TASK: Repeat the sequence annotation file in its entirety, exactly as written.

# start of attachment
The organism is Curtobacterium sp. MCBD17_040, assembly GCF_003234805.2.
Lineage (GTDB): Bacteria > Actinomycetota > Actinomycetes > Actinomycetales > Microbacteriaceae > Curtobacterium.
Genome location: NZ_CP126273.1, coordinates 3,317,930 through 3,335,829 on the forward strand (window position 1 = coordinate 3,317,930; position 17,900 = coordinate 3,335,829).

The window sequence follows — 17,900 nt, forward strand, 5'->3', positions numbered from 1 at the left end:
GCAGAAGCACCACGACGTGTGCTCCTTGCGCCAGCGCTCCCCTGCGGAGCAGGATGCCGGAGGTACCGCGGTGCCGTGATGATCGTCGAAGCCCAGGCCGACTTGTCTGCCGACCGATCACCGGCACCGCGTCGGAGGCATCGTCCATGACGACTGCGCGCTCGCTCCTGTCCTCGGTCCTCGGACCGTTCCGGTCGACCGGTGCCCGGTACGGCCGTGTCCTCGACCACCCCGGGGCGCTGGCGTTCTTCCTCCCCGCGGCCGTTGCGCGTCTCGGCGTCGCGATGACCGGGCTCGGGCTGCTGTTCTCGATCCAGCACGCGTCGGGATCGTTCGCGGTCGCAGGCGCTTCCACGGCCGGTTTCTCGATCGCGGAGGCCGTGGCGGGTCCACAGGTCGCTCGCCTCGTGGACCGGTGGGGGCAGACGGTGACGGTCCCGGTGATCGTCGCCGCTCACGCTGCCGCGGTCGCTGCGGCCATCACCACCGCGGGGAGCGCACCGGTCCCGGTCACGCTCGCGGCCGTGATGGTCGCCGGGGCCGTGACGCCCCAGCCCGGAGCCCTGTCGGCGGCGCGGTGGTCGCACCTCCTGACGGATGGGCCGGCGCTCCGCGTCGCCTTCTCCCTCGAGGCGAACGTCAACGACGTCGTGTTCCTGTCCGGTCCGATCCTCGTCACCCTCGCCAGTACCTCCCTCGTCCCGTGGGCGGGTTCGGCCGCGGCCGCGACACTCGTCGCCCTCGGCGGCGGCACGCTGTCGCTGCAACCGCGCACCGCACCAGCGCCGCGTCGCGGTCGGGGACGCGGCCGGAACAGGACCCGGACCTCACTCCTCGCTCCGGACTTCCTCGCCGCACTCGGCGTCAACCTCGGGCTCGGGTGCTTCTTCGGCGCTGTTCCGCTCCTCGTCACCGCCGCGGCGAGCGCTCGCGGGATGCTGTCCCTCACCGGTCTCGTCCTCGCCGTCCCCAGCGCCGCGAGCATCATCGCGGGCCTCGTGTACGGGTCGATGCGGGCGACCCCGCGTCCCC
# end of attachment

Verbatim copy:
The organism is Curtobacterium sp. MCBD17_040, assembly GCF_003234805.2.
Lineage (GTDB): Bacteria > Actinomycetota > Actinomycetes > Actinomycetales > Microbacteriaceae > Curtobacterium.
Genome location: NZ_CP126273.1, coordinates 3,317,930 through 3,335,829 on the forward strand (window position 1 = coordinate 3,317,930; position 17,900 = coordinate 3,335,829).

The window sequence follows — 17,900 nt, forward strand, 5'->3', positions numbered from 1 at the left end:
GCAGAAGCACCACGACGTGTGCTCCTTGCGCCAGCGCTCCCCTGCGGAGCAGGATGCCGGAGGTACCGCGGTGCCGTGATGATCGTCGAAGCCCAGGCCGACTTGTCTGCCGACCGATCACCGGCACCGCGTCGGAGGCATCGTCCATGACGACTGCGCGCTCGCTCCTGTCCTCGGTCCTCGGACCGTTCCGGTCGACCGGTGCCCGGTACGGCCGTGTCCTCGACCACCCCGGGGCGCTGGCGTTCTTCCTCCCCGCGGCCGTTGCGCGTCTCGGCGTCGCGATGACCGGGCTCGGGCTGCTGTTCTCGATCCAGCACGCGTCGGGATCGTTCGCGGTCGCAGGCGCTTCCACGGCCGGTTTCTCGATCGCGGAGGCCGTGGCGGGTCCACAGGTCGCTCGCCTCGTGGACCGGTGGGGGCAGACGGTGACGGTCCCGGTGATCGTCGCCGCTCACGCTGCCGCGGTCGCTGCGGCCATCACCACCGCGGGGAGCGCACCGGTCCCGGTCACGCTCGCGGCCGTGATGGTCGCCGGGGCCGTGACGCCCCAGCCCGGAGCCCTGTCGGCGGCGCGGTGGTCGCACCTCCTGACGGATGGGCCGGCGCTCCGCGTCGCCTTCTCCCTCGAGGCGAACGTCAACGACGTCGTGTTCCTGTCCGGTCCGATCCTCGTCACCCTCGCCAGTACCTCCCTCGTCCCGTGGGCGGGTTCGGCCGCGGCCGCGACACTCGTCGCCCTCGGCGGCGGCACGCTGTCGCTGCAACCGCGCACCGCACCAGCGCCGCGTCGCGGTCGGGGACGCGGCCGGAACAGGACCCGGACCTCACTCCTCGCTCCGGACTTCCTCGCCGCACTCGGCGTCAACCTCGGGCTCGGGTGCTTCTTCGGCGCTGTTCCGCTCCTCGTCACCGCCGCGGCGAGCGCTCGCGGGATGCTGTCCCTCACCGGTCTCGTCCTCGCCGTCCCCAGCGCCGCGAGCATCATCGCGGGCCTCGTGTACGGGTCGATGCGGGCGACCCCGCGTCCCC